2. Thanks for all your help. We ended up at Barbette's, where both the food and the setting were appreciated, as was all of your advice.

                      I had the evening fish special, sea bass in a green curry sauce, preceded by the warm olives and bread appetizer and with a glass of the house white. Everything was very, very good. I especially liked the plentiful fresh basil on the side of the bass, and the light spiciness of their version of green curry sauce.

                      1. I would recommend Town Talk, mostly because I think the food is better and they have fancy, tasty cocktails. And if you go during the evening you can get a table in the dining room where the noise isn't that bad. (During lunch hours one has to sit at the bar, which is not practical for groups of more than two.) Plus, I've found the service at Town Talk to be better and more friendly.

                        Oops. Too late. Here's one more item in Town Talk's favor: zero cases of food poisoning! :o)

                        8 Replies
                        1. re: Doghouse Reilly

                          It's the dining room where the noise problem is the most acute, actually. It's just not conducive to business meals at all.

                          1. re: pgokey

                            I blanked on the business part. Still, Town Talk is the better joint all around and it's not like the other tables are exchanging gunfire.

                            1. re: Doghouse Reilly

                              Don't you think Town Talk is a lot more narrow in what they offer? It's fine if you want a burger, or something fried, or a pork chop. Barbette offers a much more interesting and fresh menu. I am sensing that Town Talk, rather than being a definitively better place, is one that suits your particular preferences better. I like creatively and freshness more, hence my preference for Barbette. As for actually superiority of execution between the two, it's a dispute not to settled online.

                              1. re: pgokey

                                I have to correct Doghouse Reilly -- Town Talk is open only for dinner on weekdays, for brunch (including lunch hours) and dinner on weekends. At all times, as far as I've seen, both the bar and dining room areas are open.

                                Pgokey, although many of the dishes Town Talk serves are of the simple, classic nature you describe (burgers, pork chops), you're mistaken in saying that there is no creativity or freshness involved. I've found that the dishes are executed using top-quality and often innovative ingredients -- for example, the chopped salad includes marcona almonds, house-smoked chicken breast, Israeli couscous, and pickled beets. Daily specials usually include great preparations of fresh seafood and innovative soups, like asparaus-mint.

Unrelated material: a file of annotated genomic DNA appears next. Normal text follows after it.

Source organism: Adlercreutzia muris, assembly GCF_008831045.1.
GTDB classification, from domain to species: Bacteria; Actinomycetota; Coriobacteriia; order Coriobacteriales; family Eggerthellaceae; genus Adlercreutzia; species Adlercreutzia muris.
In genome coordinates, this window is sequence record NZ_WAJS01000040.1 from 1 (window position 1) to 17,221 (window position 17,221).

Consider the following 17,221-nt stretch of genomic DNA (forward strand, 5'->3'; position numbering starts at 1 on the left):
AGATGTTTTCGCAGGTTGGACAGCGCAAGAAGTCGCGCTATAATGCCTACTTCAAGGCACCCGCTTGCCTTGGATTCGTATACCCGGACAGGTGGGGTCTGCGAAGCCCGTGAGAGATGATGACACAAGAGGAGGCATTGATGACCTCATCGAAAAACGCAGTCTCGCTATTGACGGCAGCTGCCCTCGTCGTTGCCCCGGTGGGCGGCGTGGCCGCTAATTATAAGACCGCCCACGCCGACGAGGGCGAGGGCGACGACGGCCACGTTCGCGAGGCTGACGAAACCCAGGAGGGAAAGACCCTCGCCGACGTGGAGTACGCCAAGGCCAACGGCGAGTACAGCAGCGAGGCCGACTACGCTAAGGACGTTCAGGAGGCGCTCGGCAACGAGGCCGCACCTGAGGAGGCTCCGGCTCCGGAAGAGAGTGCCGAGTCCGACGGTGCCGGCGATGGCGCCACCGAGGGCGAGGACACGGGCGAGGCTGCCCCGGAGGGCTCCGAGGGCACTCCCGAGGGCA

I'm not sure why you have this dichotomy in your mind between the two places. If Town Talk's menu has American diner food as its theme, then Barbette's has the French equivalent -- bistro fare, such as salade nicoise, steak frites, and croque monsieur. I don't see this as being any more innately "interesting" unless you find classic French food to be novel. Heck, the new Barbette chef has introduced a "Royale with cheese" burger, which I'm sure is excellent. (I greatly enjoyed his burgers at the Bulldog NE.)

                                So, I simply don't see this clear distinction between the two. Town Talk has the Kitchen Sink burger and the "farmer's platter." Barbette has the Royale with cheese and charcuterie platter. These are not exactly worlds apart.

                                1. re: Jordan

                                  I don't see TTD as having no creativity at all - but a lot of the dishes really are just bar food. I do recall seeing some interesting salads, and one or two of the entrees looking ambitious (braised lamb, was it?), and perhaps even a terrine. It's just not the focus, and not what most of the covers coming out of the kitchen are.

                                  What I do recall at Barbette are the steam mussels, tartare, gnocchi, scallops, oysters, crepes, artisnal cheeses. On balance, you get more high end stuff there.

                                  1. re: pgokey

                                    OK, this is my last word on the subject. My point is that while Town Talk does have many items that can be classified as American diner (or bar) food; Barbette has many items that are the French equivalent. You may not see mussels, crepes, and cheeses as fast food or street food, but that is how they are served up in France.

                                    I'm bowing out of this now.

                                    1. re: Jordan

                                      I don't ever recall seeing gnocchi (which is Italian, by the way), scallops, oysters, or tartare among the street food fare when I was in France. <shrugs>

                                2. re: pgokey

                                  Those are very good points. I suppose it's like comparing apples to oranges. (I'd have to say the advantage is with the former, though: who ever heard of orange pie?)